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works, appears from the epistle of James, chap. ii. 17, 20. Moreover, faith is dead in all those who do not believe on God, but on living and dead men, and worship idols as if they were holy in themselves, after the practise of the old gentiles. The donations of those persons who are influenced by such faith, which they bestow, with a view to salvation, on miraculous images, as they call them, and which they reckon amongst works of charity, are nothing else but like gold and silver thrown into the urns and monuments of the dead; nay, they are like the flesh given to Cerberus, and the fee to Charon, to obtain a passage to the Elysian fields*. But the charity of such persons as believe there is no God, and adopt nature instead of God, is not spurious, nor hypocritical, nor dead, but NONE; because being not joined to any faith it cannot be called charity, whose quality is dependent solely on faith. The charity of such, when viewed from heaven, is like bread made of ashes, or like a cake made of fish-scales, or like fruits made of wax. XVII. THAT FRIENDSHIP OF LOVE AMONGST THE WICKED, IS INTESTINE HATRED TOWARDS
454. It was shewn above, that every man hath an internal and an external, and that his internal is called the internal man, and his external the external man; to this may be added, that the internal man is in the spiritual world, and the external in the natural world; and the reason of man's being so created is, that he may be capable of being asso
* Alluding to a piece of mythology current amongst the ancient heathens, that before the souls of the dead could be conveyed to their state of blessedness, signified by the Elysian fields, it was expedient that they should bribe Cerberus, a dog with three heads, who was feigned to guard the entrance to those fields, and likewise fee Charon, an old man, supposed to be a ferry-man, and to convey the dead over the river Styx, which was said to separate between this world and another.
ciated with spirits and angels in their world, and in consequence of thinking analytically, and of being translated from his own world to another after death. By the spiritual world both heaven and hell are meant*. Since then the internal man is with spirits and angels in their world, and the external with men, it is plain that he may be joined in society with spirits of hell, and also with angels of heaven: by this faculty and power, man is distinguished from beasts. The nature and quality of every man in himself depends on the nature and quality of his internal man, but not on the nature and quality of his external, because the internal man is his spirit, which acteth by the external. The material body, with which his spirit is clothed in the natural world, is an accessory covering for the sake of continuing his species, and for the sake of the formation of the internal man ; for the internal man is formed in the natural body, as a tree is formed in the ground, and the seed in the fruit. Further particulars on the subject of the internal and external man, may be seen above, n. 401.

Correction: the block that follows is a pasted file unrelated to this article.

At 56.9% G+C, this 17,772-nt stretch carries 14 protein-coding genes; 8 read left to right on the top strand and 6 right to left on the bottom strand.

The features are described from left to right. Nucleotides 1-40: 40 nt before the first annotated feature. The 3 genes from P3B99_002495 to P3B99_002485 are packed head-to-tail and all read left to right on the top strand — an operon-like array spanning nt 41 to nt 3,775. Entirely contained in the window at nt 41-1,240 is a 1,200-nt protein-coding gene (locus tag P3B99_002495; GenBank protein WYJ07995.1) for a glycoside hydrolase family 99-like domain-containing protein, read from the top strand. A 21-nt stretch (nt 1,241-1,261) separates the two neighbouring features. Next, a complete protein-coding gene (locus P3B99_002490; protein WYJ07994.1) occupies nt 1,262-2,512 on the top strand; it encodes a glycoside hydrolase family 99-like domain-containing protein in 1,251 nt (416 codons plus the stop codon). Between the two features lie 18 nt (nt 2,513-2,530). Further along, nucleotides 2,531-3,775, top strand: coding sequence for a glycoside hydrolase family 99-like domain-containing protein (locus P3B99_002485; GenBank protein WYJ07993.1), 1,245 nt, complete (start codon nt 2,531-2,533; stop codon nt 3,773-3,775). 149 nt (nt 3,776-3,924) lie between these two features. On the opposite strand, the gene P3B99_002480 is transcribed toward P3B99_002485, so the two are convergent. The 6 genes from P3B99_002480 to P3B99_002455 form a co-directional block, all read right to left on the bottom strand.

455. Now the nature and quality of a wicked person, as to his internal man, and of a good person, as to his internal man, may be seen from this short description of heaven and hell; for the internal man, with the wicked, is in conjunction with devils in hell, and with the good, in conjunction with angels in heaven. Hell, in consequence of the kinds of love which prevail there, is in the delights of all sorts of evil, that is, in the delights of hatred, revenge, and murder; in the delights of depredation and
The author distinguisheth between the spiritual world and the world of spirits; by the spiritual world he meaneth the universal invisible world, where both angels, spirits, and devils have their abodes, whether it be called heaven, the world of spirits, or hell; but by the world of spirits he meaneth only that particular part of the spiritual world situated between heaven and hell, assigned to be the receptacle of all spirits immediately after death, where the good are prepared for heaven, and the bad for hell.